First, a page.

This week, Disney starlet turned pop chanteuse Ariana Grande followed in the footsteps of countless major artists by stepping into BBC Radio 1’s Live Lounge. As part of a busy promotional schedule for her ‘Sweetener’ album, she chose to deliver a sumptuous and poignant rendition of Thundercat’s ‘Them Changes.’
Heralded by Grande as her “favourite song of the past year and a half,” her decision to perform the virtuosic bassist’s trademark set-closer not only points to her impeccable taste but also shows how much the formerly niche artist has been ingratiated to the mainstream consciousness in recent times. On top of the fact that Ariana opted to rework one of the highlights from 2017’s ‘Drunk’ on such a widely broadcasted platform, it’s interesting that this track from a man that operates far away from the remit of the average Radio 1 listener was greenlit when the very same producers stonewalled Loyle Carner’s plans to cover either a Kanye, Kendrick or Fugees track on the grounds that they weren’t ‘big enough hits.’
Brainfeeder founder Flying Lotus – a man who enjoyed a residency on that very station – has always shown a desire to broaden horizons and open doors for artists. Often described as a forebear of ‘beat music’ due to a non-exclusionary approach that saw him incorporating textures of jazz, techno, soul and old-school hip-hop into his productions, it is his own penchant for the experimental that’s taken his Brainfeeder label to these pop-touching heights.
Founded in 2008 after FlyLo (real name Stephen Ellison) had garnered a working knowledge of the music industry from an internship at prestigious independent hip-hop outlet Stones Throw, the final piece of the puzzle that led to Brainfeeder’s inception came when he moved into an LA artist commune dubbed ‘Das Bauhaus’ and met Adam Stover, its soon-to-be business manager.
Although FlyLo had already established a fruitful avenue to release his own works to the masses via a deal with Warp, what separates him from most artists that would be single-mindedly concerned with their own prosperity during the tentative stage of their journey is that he instantly built an adjoining platform for his contemporaries.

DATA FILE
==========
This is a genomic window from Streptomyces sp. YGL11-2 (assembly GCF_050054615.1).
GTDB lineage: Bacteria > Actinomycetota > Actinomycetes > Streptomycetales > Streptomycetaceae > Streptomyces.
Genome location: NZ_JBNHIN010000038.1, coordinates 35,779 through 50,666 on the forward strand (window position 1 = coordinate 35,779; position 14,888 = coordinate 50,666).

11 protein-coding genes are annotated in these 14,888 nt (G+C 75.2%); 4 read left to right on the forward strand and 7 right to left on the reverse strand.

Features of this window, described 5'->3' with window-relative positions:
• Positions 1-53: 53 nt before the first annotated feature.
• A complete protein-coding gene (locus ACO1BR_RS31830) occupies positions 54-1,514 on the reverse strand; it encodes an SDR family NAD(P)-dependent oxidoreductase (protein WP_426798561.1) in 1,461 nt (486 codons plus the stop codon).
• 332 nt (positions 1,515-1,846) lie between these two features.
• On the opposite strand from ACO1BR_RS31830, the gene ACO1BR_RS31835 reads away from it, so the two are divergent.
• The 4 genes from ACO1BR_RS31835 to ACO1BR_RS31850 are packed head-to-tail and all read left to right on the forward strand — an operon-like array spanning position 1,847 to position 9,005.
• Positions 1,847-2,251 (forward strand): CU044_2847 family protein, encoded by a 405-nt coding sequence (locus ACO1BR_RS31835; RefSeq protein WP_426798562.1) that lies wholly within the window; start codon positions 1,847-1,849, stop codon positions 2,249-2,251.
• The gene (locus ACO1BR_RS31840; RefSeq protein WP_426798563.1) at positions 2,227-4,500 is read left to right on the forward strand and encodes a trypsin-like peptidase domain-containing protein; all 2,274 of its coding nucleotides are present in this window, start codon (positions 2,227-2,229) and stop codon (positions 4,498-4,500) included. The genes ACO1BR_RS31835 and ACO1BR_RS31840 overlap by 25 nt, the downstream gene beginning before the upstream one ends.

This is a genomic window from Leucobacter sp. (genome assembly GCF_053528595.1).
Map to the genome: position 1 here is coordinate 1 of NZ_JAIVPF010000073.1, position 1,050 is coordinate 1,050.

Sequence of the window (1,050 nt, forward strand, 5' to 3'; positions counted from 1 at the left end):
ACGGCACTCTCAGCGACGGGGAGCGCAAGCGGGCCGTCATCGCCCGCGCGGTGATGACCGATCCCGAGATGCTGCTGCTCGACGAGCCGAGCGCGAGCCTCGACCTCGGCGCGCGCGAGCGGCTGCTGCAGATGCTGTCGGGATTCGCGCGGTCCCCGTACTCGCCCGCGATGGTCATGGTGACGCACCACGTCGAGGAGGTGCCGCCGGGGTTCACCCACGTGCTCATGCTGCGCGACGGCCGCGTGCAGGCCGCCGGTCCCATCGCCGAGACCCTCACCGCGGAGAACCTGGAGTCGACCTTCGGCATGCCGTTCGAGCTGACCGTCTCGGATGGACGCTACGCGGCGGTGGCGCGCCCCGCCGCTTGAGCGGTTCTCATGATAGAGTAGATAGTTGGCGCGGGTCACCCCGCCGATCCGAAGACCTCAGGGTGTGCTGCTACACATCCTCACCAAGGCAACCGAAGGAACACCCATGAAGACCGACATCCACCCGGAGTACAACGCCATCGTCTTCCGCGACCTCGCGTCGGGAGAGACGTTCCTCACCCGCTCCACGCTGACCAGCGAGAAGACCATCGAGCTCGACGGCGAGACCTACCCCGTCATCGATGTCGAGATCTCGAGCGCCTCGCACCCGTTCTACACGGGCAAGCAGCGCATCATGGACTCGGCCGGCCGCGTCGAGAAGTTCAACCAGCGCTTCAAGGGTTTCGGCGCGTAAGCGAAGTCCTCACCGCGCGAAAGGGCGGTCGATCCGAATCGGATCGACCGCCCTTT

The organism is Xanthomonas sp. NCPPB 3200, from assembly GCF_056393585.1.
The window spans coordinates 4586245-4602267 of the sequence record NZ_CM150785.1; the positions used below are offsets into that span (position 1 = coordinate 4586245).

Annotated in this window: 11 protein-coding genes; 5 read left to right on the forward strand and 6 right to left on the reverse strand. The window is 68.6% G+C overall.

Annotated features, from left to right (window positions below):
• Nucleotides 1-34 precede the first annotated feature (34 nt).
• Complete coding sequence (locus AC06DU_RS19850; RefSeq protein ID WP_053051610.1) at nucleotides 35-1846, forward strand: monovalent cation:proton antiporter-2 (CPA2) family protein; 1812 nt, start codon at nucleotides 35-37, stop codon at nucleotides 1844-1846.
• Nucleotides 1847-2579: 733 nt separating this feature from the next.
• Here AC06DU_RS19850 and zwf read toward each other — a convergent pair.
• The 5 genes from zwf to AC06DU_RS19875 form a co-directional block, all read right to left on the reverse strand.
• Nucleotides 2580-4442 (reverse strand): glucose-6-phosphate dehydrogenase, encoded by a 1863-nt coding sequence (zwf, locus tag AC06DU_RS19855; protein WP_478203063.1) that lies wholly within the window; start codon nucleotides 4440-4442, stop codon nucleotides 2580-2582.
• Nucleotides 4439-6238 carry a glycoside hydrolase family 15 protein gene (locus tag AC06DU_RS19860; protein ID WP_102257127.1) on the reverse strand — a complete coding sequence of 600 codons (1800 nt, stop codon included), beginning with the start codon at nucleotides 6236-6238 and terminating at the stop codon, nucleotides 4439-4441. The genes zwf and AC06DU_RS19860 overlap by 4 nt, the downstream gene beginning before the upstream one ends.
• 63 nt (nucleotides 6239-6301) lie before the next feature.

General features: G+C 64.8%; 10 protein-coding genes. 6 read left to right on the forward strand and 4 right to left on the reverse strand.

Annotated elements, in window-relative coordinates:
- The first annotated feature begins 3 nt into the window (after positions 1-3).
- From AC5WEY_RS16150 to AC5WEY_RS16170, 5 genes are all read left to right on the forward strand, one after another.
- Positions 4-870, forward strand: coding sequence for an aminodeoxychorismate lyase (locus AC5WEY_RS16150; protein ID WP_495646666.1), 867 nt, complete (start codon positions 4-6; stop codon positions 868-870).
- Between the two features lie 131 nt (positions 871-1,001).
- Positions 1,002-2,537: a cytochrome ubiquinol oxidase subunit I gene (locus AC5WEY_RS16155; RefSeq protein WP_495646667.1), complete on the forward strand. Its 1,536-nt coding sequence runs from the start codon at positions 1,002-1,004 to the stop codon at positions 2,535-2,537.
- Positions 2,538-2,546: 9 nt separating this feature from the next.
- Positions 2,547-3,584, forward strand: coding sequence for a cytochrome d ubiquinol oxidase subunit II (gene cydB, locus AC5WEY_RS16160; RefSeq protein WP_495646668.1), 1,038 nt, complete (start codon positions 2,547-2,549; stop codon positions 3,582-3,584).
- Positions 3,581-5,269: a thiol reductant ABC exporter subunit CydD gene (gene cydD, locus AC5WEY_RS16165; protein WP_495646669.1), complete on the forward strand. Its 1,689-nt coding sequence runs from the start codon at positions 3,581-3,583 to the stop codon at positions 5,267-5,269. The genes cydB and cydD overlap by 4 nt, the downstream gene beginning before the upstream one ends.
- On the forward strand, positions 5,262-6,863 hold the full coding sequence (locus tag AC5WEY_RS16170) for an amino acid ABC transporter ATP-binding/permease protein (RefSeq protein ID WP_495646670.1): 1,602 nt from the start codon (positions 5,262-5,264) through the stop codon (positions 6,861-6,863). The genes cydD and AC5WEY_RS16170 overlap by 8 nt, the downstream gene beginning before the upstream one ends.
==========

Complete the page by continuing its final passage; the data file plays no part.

Brought into the world with one goal of pushing material “that other labels wouldn't be sure about", Brainfeeder has never deviated from the mission statement that governed it back when it propagated an LA beat scene that was ready to fly the nest of Low End Theory and make itself known to the wider world.
You need only to examine the release schedule of the tail end of July to mid-August of this year to find proof of the label’s talent. In a span of less than 30 days, Brainfeeder released three critically-acclaimed albums from a trio of diverse artists, allowing each of them to exact their own vision. A candid and stirring project which paid homage to dance music in its most euphoric form while prodding at its permeable boundaries, Ross From Friends’ debut album ‘Family Portrait’ would be the first album to arrive on the 30th July, just before Dorian Concept’s ethereal and transformative odyssey ‘The Nature Of Imitation’ dropped. They rounded the slate of releases off with the exuberant gem of an intergalactic R&B record that is Louis Cole’s ‘Time’, with its array of dizzyingly brilliant, funk-indebted tracks.
Here we dive deep into Brainfeeder’s archives to highlight some of the works that helped the label ascend to new plateaus of acclaim…
Samiyam – ‘Rap Beats, Vol 1’ (2008)
The tape that started it all, Samiyam's ‘Rap Beats, Vol 1’ doesn't merely have the distinction of being the first Brainfeeder release but it also set the tone for the rampant eclecticism that was to come. Cited by Flylo as one of the catalysts behind his desire to set up a label, Sam Baker's daring leap into the terrain of Dilla, Oh No and Madlib is a rewarding one, and its tendency to meander into navel-gazing territory that wasn't so readily broached by hip-hop producers of the last decade doesn't get the pioneering status it deserves. Criminally overlooked at the time, its adventurous approach to crafting hip-hop that wasn’t meant to be a mere foundation for bars but could stand of its own volition is a testament to the ingenuity which was at the heart of the beat scene the imprint was founded for.